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Film review: I Am Samuel

by
23 July 2021

Stephen Brown reviews a film about faith and sexuality in Kenya

The family prays at the dinner table in I Am Samuel

The family prays at the dinner table in I Am Samuel

THE film I Am Samuel (Cert. 15) is a drama-documentary about difficulties encountered when the son of a local pastor doesn’t live up to his father’s expectations. Mainly set in rural Kenya, with its conservative moral attitudes, this is the love story of two men, Samuel and Alex, striving to be themselves. Penal Code 162 forbids any carnal knowledge “against the order of nature”. The felony carries a 14-year prison sentence.

Early on, we see mobile-phone video footage of a savage homophobic beating and murder. Samuel prays this may not be his fate, too. Pete Murimi is the director- cameraman drawn to shining a light on the unseen, marginalised, and vulnerable. He skillfully depicts the delicate balance between family duty and being true to one’s sexual orientation. By the time we are acquainted with Samuel, he has left home, searching for work in Nairobi. Urban life is arduous, but at least he finds friends (including Alex) and discovers the benefits of a loving community.

He continues to believe in God, but remains ill at ease with the beliefs of his church community back home. Murimi’s counter-intuitive cinematography astutely creates a sense of confinement in the wide-open countryside while endowing teeming city life with breathing space.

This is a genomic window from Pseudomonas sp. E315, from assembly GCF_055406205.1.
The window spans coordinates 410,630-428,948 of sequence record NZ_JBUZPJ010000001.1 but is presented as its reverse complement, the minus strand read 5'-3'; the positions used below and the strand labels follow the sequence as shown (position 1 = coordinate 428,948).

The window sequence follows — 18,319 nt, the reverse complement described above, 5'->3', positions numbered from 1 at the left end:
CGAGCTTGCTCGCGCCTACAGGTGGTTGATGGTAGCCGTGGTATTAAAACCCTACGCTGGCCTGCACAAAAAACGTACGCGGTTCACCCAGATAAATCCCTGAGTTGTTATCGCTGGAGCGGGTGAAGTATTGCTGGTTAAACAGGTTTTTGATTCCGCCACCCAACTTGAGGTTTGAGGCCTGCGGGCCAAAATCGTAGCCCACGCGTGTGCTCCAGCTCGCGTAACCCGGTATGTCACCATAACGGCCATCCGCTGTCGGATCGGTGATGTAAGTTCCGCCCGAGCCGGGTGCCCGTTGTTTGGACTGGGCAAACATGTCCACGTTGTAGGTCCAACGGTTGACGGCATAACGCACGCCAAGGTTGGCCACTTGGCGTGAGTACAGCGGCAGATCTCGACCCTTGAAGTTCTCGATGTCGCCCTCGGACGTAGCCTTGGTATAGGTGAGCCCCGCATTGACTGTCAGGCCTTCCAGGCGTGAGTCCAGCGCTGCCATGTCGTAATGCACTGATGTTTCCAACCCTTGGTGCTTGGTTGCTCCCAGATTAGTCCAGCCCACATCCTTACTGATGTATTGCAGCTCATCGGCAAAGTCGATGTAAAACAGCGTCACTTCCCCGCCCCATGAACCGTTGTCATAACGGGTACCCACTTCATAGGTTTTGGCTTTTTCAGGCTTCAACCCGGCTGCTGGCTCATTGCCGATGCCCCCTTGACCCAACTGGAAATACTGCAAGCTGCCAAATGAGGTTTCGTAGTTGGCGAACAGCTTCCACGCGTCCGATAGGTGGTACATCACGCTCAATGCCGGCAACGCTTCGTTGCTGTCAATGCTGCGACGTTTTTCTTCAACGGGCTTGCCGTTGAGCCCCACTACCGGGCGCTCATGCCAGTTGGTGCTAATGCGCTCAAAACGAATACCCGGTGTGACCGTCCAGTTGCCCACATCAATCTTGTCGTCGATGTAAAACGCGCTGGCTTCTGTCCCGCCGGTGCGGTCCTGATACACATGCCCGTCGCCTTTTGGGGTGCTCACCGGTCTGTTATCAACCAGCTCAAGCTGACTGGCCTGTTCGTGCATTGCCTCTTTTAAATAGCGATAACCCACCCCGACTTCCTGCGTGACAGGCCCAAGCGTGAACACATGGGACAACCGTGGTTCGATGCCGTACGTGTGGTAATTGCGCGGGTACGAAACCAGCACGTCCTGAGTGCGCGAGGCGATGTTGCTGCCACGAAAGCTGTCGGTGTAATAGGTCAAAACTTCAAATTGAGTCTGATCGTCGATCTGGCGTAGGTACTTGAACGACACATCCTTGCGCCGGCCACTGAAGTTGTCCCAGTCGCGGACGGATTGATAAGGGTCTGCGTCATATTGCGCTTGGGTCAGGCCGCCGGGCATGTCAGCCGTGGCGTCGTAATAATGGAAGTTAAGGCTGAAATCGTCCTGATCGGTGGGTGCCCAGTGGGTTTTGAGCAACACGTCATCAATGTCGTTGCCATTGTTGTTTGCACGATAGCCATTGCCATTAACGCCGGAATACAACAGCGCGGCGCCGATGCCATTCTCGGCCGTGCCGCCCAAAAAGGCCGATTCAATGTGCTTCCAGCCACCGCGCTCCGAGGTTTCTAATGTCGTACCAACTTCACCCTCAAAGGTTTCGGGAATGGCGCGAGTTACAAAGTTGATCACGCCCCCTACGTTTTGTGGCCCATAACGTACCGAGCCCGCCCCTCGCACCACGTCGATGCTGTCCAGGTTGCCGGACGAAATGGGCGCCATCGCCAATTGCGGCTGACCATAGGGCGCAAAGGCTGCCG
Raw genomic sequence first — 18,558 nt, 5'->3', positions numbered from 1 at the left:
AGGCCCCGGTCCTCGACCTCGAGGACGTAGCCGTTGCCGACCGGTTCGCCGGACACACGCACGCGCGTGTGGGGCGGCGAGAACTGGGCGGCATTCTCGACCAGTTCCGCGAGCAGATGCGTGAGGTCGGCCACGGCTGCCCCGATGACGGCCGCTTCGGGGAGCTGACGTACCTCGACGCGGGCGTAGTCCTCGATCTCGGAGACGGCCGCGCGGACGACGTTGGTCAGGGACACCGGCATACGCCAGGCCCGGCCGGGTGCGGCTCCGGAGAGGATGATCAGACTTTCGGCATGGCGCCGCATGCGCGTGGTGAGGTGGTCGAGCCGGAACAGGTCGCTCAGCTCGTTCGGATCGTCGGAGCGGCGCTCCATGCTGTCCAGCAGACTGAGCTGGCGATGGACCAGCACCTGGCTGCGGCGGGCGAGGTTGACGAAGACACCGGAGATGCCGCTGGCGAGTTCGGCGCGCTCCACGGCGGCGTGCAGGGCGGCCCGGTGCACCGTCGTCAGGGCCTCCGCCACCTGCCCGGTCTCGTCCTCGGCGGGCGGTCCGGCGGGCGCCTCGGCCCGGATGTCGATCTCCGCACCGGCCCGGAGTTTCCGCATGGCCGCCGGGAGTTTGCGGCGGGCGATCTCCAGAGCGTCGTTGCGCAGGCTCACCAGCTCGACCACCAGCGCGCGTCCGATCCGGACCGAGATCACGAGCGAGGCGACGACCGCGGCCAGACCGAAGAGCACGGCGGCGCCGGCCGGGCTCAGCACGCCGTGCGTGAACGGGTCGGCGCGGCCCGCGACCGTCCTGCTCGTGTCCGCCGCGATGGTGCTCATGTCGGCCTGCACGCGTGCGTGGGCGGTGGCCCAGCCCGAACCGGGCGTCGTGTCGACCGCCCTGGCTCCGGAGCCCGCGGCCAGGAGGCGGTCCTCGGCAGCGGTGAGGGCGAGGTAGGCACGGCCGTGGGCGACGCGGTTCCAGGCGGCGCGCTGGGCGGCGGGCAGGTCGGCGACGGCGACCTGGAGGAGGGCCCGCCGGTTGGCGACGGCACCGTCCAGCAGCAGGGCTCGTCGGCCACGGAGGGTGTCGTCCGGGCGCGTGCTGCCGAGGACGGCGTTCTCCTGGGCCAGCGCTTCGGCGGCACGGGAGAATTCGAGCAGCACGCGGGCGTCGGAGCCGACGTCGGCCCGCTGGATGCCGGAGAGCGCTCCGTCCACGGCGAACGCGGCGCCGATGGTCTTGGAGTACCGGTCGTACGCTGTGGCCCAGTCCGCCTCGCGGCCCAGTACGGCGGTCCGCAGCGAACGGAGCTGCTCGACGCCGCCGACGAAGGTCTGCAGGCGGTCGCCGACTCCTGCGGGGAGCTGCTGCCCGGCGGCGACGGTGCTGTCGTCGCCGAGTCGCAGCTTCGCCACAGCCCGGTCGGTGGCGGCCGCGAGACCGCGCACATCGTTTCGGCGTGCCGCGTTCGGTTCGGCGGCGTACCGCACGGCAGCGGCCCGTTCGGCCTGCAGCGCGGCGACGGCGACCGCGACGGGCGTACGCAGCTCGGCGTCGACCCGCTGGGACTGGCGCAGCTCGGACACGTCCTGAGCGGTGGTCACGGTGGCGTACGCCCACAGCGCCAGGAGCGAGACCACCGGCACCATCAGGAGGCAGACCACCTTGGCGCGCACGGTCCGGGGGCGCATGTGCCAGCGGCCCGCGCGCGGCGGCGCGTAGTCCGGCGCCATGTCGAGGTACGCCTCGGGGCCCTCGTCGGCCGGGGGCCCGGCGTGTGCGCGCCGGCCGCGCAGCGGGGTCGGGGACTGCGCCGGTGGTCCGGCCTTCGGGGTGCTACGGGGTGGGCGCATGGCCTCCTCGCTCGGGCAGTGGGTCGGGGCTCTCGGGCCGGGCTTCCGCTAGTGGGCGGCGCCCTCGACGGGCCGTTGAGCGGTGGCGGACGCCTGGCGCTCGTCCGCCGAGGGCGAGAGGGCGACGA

Redon, Samuel’s father, is a retired painter, now a smallholder. He wants what he sees best for his child — in other words, to be settled down with a wife. Redon’s Christianity reinforces these values, as he is unable to see in his faith any valuing of alternatives. Clearly, he and Samuel love each other. Even so, thanks to his mother Rebecca’s warnings, he is aware Redon has enlisted strongmen to knock Samuel into heterosexual shape. The result is to drive Samuel further away.

The film is sharp on denial. To an extent, Alex and Samuel play along with this on a surreptitious visit home. They pretend that their homosexuality was just a phase. “They might know the truth,” Samuel tells the camera, “but they’re willing to believe the lie.” In the blessing of a house that Redon is making for Samuel, the father prays vigorously that it might defeat the devil (code for homosexuality).

The film aptly, if unintentionally, may strike a chord within the Anglican community. Members universally accept the gospel (which theologians call kerygma), but how differently do various cultures interpret and implement it (didache). Hence the clashes that we have witnessed between some liberal Anglican leaders, particularly from the Western world, and more traditional African ones.

At an informal civil ceremony in Nairobi, Alex and Samuel pledge lifelong commitment. Although this includes a Trinitarian blessing on their engagement, it’s still unlikely to meet Redon’s absolute standards. The most that the couple can hope for is tacit acceptance of their relationship. There is a sign of graciousness when Redon adds for the first time Alex to the string of family members who are prayed for before eating together. Breaking bread has a sacramental feel to it, one in which people of opposing outlooks engage in the process of becoming true companions.

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